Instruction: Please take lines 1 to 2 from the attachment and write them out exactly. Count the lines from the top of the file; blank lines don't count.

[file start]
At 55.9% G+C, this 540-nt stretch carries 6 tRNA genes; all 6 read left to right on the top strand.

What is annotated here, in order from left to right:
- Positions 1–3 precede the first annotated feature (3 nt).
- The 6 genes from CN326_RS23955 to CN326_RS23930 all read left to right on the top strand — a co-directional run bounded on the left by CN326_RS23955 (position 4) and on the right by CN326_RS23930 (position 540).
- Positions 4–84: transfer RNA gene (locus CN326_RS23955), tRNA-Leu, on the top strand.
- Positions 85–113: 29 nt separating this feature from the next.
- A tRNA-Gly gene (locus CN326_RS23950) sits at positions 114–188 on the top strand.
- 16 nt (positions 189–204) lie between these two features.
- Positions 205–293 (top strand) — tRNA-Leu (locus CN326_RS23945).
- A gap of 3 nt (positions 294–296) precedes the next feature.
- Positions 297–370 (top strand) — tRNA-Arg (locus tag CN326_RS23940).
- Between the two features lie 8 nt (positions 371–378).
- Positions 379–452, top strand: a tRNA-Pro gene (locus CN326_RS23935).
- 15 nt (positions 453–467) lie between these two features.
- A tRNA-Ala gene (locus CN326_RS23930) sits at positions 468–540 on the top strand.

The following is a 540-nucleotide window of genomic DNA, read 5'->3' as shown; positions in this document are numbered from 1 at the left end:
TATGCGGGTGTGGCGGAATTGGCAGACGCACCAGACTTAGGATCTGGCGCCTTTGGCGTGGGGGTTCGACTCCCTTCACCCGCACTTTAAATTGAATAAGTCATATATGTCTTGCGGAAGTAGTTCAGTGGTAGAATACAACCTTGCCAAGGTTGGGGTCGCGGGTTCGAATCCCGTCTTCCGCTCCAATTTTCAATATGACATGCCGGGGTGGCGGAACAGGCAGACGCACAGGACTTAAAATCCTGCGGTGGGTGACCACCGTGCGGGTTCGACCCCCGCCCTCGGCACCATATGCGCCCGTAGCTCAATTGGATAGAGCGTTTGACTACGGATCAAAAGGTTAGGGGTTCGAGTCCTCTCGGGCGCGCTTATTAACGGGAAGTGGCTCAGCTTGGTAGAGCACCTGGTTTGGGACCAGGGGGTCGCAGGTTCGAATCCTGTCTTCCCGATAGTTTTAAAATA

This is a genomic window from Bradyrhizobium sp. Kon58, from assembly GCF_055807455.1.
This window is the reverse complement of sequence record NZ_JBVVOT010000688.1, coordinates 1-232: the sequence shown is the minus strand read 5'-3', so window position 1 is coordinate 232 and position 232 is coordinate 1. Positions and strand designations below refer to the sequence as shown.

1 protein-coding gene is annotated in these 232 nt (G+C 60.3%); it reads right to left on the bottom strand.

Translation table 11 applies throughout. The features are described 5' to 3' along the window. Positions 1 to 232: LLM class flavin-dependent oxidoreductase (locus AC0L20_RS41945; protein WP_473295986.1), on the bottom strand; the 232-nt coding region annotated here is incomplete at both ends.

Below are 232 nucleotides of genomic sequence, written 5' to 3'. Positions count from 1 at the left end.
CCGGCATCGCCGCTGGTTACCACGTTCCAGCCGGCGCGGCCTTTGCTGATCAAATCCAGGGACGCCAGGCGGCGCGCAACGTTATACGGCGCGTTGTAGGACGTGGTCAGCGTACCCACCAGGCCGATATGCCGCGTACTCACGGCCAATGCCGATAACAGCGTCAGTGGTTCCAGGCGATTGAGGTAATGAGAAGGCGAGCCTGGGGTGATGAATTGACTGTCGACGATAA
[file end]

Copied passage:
At 55.9% G+C, this 540-nt stretch carries 6 tRNA genes; all 6 read left to right on the top strand.

What is annotated here, in order from left to right: